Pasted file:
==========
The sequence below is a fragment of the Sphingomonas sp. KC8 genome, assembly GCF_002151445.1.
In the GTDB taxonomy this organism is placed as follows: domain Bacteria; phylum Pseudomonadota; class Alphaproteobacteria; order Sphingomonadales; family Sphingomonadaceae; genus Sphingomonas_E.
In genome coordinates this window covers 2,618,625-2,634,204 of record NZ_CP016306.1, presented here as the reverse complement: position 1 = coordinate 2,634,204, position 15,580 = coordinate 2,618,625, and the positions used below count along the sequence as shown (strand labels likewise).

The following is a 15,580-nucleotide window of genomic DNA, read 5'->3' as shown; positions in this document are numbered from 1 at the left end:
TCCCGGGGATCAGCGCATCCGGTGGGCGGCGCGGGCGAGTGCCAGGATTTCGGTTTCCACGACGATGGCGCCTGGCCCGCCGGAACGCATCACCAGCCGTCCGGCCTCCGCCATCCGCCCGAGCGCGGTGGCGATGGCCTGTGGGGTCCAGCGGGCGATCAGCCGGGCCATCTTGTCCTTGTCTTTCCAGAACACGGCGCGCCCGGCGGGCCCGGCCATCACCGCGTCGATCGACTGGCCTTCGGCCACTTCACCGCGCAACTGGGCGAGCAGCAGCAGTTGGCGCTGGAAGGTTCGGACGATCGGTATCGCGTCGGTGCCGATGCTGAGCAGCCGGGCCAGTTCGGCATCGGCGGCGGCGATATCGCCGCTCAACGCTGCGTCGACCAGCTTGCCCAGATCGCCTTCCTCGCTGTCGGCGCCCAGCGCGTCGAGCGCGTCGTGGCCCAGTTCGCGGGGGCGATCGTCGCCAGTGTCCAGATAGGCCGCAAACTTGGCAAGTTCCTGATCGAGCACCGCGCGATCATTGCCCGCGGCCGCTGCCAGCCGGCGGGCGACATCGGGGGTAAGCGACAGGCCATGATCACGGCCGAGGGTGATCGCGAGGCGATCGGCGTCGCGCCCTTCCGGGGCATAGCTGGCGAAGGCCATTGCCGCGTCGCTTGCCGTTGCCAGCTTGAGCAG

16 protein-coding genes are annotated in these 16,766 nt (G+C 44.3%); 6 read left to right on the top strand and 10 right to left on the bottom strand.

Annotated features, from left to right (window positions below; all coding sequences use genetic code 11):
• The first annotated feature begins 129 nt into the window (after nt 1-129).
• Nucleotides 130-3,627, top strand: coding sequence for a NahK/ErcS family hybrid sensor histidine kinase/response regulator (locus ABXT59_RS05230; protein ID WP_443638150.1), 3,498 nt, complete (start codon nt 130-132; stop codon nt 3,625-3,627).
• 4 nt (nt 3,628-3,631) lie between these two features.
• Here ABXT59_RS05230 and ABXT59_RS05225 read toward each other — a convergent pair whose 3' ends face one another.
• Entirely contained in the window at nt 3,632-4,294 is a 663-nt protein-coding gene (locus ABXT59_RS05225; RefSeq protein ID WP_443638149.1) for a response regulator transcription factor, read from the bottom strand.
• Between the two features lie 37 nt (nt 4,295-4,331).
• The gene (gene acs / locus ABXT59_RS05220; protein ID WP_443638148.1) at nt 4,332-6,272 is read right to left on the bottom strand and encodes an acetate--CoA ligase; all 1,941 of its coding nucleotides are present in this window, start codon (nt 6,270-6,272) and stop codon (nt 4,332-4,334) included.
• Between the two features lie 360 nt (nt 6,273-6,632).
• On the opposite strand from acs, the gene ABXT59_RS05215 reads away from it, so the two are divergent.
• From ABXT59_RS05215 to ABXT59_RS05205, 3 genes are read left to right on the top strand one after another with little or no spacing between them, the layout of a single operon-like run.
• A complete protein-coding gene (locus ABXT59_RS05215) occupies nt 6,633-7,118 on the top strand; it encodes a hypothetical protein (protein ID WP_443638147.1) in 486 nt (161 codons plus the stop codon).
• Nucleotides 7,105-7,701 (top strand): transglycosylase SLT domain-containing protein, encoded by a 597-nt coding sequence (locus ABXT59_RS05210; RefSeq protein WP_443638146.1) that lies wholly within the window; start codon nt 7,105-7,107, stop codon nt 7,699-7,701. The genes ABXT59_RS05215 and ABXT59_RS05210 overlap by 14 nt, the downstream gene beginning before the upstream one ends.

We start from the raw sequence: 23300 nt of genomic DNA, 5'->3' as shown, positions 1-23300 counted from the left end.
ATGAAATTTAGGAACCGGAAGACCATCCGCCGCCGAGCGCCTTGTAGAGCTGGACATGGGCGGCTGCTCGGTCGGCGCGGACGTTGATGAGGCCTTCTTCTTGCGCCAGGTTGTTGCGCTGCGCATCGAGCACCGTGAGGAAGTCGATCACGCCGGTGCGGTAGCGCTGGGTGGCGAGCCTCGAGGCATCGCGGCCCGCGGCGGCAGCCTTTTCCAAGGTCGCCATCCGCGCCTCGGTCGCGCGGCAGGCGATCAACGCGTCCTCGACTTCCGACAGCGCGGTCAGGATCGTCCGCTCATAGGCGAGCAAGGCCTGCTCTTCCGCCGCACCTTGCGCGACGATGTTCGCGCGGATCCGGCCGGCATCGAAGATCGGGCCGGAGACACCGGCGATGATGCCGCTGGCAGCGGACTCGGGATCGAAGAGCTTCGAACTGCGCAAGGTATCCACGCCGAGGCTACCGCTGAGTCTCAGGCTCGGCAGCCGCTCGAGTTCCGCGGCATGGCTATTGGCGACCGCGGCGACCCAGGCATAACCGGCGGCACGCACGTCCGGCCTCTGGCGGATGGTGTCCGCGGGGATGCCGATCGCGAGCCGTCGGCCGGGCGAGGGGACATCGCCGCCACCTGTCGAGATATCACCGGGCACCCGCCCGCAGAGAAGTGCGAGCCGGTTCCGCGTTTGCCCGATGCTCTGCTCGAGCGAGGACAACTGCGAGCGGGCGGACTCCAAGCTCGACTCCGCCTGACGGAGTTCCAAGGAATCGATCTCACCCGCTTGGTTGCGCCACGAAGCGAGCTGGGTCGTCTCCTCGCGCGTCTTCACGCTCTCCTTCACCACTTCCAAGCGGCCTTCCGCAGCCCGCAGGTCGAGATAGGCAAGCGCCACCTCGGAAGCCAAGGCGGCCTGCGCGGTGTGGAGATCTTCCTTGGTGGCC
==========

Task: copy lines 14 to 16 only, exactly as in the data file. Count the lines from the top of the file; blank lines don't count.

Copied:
• The gene (gene acs / locus ABXT59_RS05220; protein ID WP_443638148.1) at nt 4,332-6,272 is read right to left on the bottom strand and encodes an acetate--CoA ligase; all 1,941 of its coding nucleotides are present in this window, start codon (nt 6,270-6,272) and stop codon (nt 4,332-4,334) included.
• Between the two features lie 360 nt (nt 6,273-6,632).
• On the opposite strand from acs, the gene ABXT59_RS05215 reads away from it, so the two are divergent.